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Hearing Aids May Improve Balance

Hearing Aids May Improve Balance
by Julia Evangelou Strait

Timothy Hullar, MD, (right) and medical student Miranda Colletta help patient Audrey Miller prepare for a balance test. Older adults with hearing loss appeared to perform better on balance tests with both hearing aids on, according to Hullar’s research. Credit: Robert Boston

Enhancing hearing appears to improve balance in older adults with hearing loss, according to new research from Washington University School of Medicine in St. Louis. Patients with hearing aids in both ears performed better on standard balance tests when their hearing aids were turned on compared with when they were off.

The small study, which appears in the journal The Laryngoscope, involved only 14 people ages 65 to 91 but is the first to demonstrate that sound information, separate from the balance system of the inner ear, contributes to maintaining the body’s stability. The study lends support to the idea that improving hearing through hearing aids or cochlear implants may help reduce the risk of falls in older people.

“We don’t think it’s just that wearing hearing aids makes the person more alert,” said senior author Timothy E. Hullar, MD, professor of otolaryngology at the School of Medicine. “The participants appeared to be using the sound information coming through their hearing aids as auditory reference points or landmarks to help maintain balance. It’s a bit like using your eyes to tell where you are in space. If we turn out the lights, people sway a little bit—more than they would if they could see. This study suggests that opening your ears also gives you information about balance.”
All participants served as their own controls, performing the balance tests with and without their hearing aids turned on. Since the researchers were interested in examining the effect of hearing, all tests were conducted in the presence of a sound source producing white noise, similar to the sound of radio static.
In one test, subjects’ eyes were covered as they stood with their feet together on a thick foam pad. In a second, more difficult task, patients stood on the floor with one foot in front of the other, heel to toe, also with no visual cues for balance. Patients were timed to see how long they could stand in these positions without moving their arms or feet, or requiring the aid of another person to maintain balance.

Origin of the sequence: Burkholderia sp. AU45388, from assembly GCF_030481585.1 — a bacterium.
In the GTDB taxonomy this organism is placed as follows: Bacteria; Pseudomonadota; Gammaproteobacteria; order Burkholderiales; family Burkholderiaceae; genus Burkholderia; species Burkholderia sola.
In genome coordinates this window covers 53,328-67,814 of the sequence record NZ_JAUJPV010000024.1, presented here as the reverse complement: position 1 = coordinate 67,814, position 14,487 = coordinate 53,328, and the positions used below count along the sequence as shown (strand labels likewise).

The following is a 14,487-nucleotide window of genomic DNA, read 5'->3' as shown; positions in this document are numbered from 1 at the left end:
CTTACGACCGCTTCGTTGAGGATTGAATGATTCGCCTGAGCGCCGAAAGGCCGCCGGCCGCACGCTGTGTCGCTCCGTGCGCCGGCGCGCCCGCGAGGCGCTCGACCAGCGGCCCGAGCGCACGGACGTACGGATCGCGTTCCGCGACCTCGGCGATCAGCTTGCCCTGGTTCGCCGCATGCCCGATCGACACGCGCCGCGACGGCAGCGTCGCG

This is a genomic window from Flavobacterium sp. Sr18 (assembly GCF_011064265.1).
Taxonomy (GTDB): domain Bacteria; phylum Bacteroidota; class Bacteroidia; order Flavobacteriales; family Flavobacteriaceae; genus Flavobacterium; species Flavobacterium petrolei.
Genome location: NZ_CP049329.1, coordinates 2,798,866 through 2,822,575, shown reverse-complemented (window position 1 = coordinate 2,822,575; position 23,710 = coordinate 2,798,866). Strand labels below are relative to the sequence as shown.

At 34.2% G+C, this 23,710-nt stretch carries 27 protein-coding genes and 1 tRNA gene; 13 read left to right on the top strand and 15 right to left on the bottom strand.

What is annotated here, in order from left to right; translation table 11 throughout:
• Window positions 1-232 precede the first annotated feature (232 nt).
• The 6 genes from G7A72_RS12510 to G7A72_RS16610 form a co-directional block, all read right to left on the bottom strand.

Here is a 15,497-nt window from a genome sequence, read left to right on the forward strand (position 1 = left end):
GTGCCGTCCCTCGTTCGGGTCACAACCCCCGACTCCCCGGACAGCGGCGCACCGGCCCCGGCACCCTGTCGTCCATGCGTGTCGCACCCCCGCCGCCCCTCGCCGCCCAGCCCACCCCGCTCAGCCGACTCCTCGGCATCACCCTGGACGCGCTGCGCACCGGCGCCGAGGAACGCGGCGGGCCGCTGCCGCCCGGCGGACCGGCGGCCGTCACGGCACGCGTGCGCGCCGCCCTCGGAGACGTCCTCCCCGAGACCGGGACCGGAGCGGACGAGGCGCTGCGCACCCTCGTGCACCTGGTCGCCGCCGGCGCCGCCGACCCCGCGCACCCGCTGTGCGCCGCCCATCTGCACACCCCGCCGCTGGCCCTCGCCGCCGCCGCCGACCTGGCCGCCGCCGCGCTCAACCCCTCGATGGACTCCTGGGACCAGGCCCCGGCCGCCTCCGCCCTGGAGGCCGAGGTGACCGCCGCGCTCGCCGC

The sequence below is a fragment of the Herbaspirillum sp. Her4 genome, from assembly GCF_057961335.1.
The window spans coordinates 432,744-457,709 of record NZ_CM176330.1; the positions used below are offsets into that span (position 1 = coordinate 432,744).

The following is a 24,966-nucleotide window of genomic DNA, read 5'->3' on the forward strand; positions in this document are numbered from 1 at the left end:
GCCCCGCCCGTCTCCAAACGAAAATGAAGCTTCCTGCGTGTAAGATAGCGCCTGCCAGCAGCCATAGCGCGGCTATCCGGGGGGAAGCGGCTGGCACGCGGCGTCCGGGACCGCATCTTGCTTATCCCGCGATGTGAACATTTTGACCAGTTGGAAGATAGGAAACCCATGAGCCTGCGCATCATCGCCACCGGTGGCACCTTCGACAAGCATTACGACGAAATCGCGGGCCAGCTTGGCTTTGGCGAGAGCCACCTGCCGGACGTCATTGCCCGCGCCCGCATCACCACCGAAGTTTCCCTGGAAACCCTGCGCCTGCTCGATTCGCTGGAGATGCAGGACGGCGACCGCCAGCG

Several of the participants could maintain stability on the foam pad for at least 30 seconds (which is the considered normal), whether their hearing aids were on or not. But those having more difficulty with balance in this test performed better when their hearing aids were on. And the improvement in performance was even more apparent in the more challenging balance test.
“We wanted to see if we could detect an improvement even in people who did very well on the foam test,” Hullar said. “And we found, indeed, their balance improved during the harder test with their hearing aids on.”

For the foam pad test, patients maintained balance an average of 17 seconds with hearing aids off. With hearing aids on, this average increased to almost 26 seconds. And in the more difficult heel-to-toe test, patients remained stable an average of 5 seconds with hearing aids off. With them on, this time increased to an average of 10 seconds. Even with the small number of patients in the trial, both time differences were statistically significant.
Although patients could tell whether their hearing aids were on or off, the researchers randomized the order of the conditions in which each patient performed these tests, so that some performed the tests with hearing aids on first and some started with them off.
Hullar pointed out that many of the study patients did not report being consciously aware that they had performed better on these tests when their hearing aids were working. But he said he has heard anecdotal evidence that some people notice a difference.
“Many of my patients say their balance is better when they’re wearing hearing aids or cochlear implants,” Hullar said. “We wanted to find out if improved hearing really has a measurable effect on balance. And the metric that we use—how many seconds can you stand on a piece of foam—has a well-documented relationship to risk of falling.
“This is a small study,” Hullar added. “Obviously it needs to be repeated in a much larger study, and we’re seeking funding to do that.”